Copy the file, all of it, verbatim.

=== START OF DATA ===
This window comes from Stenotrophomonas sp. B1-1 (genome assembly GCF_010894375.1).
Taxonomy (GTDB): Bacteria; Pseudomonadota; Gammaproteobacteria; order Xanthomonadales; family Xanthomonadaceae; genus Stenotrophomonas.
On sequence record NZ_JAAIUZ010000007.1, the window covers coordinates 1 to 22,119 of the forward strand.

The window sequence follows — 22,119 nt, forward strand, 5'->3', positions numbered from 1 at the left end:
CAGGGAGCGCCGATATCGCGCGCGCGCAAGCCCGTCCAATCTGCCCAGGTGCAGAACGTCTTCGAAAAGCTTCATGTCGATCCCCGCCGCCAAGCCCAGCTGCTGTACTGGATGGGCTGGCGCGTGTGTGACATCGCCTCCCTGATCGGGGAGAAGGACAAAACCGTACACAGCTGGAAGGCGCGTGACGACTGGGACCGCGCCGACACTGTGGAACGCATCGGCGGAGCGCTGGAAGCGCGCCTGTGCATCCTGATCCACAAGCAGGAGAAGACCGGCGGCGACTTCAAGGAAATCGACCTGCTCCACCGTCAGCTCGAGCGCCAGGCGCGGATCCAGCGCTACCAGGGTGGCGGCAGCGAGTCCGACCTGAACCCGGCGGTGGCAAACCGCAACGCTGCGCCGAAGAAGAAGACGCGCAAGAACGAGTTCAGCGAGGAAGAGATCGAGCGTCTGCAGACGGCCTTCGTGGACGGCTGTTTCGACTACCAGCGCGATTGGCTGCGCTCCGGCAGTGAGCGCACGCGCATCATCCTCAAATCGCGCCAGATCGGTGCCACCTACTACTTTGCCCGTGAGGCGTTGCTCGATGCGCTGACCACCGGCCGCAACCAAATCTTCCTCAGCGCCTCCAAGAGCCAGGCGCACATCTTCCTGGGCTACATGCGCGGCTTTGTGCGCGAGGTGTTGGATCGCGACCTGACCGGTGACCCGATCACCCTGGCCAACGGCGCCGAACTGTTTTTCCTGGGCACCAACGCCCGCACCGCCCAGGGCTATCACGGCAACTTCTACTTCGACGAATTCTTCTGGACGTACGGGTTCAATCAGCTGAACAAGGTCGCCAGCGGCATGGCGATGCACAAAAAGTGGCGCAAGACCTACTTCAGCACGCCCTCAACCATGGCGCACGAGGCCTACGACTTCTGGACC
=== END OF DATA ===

This window comes from Stenotrophomonas sp. B1-1 (genome assembly GCF_010894375.1).
Taxonomy (GTDB): Bacteria; Pseudomonadota; Gammaproteobacteria; order Xanthomonadales; family Xanthomonadaceae; genus Stenotrophomonas.
On sequence record NZ_JAAIUZ010000007.1, the window covers coordinates 1 to 22,119 of the forward strand.

The window sequence follows — 22,119 nt, forward strand, 5'->3', positions numbered from 1 at the left end:
CAGGGAGCGCCGATATCGCGCGCGCGCAAGCCCGTCCAATCTGCCCAGGTGCAGAACGTCTTCGAAAAGCTTCATGTCGATCCCCGCCGCCAAGCCCAGCTGCTGTACTGGATGGGCTGGCGCGTGTGTGACATCGCCTCCCTGATCGGGGAGAAGGACAAAACCGTACACAGCTGGAAGGCGCGTGACGACTGGGACCGCGCCGACACTGTGGAACGCATCGGCGGAGCGCTGGAAGCGCGCCTGTGCATCCTGATCCACAAGCAGGAGAAGACCGGCGGCGACTTCAAGGAAATCGACCTGCTCCACCGTCAGCTCGAGCGCCAGGCGCGGATCCAGCGCTACCAGGGTGGCGGCAGCGAGTCCGACCTGAACCCGGCGGTGGCAAACCGCAACGCTGCGCCGAAGAAGAAGACGCGCAAGAACGAGTTCAGCGAGGAAGAGATCGAGCGTCTGCAGACGGCCTTCGTGGACGGCTGTTTCGACTACCAGCGCGATTGGCTGCGCTCCGGCAGTGAGCGCACGCGCATCATCCTCAAATCGCGCCAGATCGGTGCCACCTACTACTTTGCCCGTGAGGCGTTGCTCGATGCGCTGACCACCGGCCGCAACCAAATCTTCCTCAGCGCCTCCAAGAGCCAGGCGCACATCTTCCTGGGCTACATGCGCGGCTTTGTGCGCGAGGTGTTGGATCGCGACCTGACCGGTGACCCGATCACCCTGGCCAACGGCGCCGAACTGTTTTTCCTGGGCACCAACGCCCGCACCGCCCAGGGCTATCACGGCAACTTCTACTTCGACGAATTCTTCTGGACGTACGGGTTCAATCAGCTGAACAAGGTCGCCAGCGGCATGGCGATGCACAAAAAGTGGCGCAAGACCTACTTCAGCACGCCCTCAACCATGGCGCACGAGGCCTACGACTTCTGGACC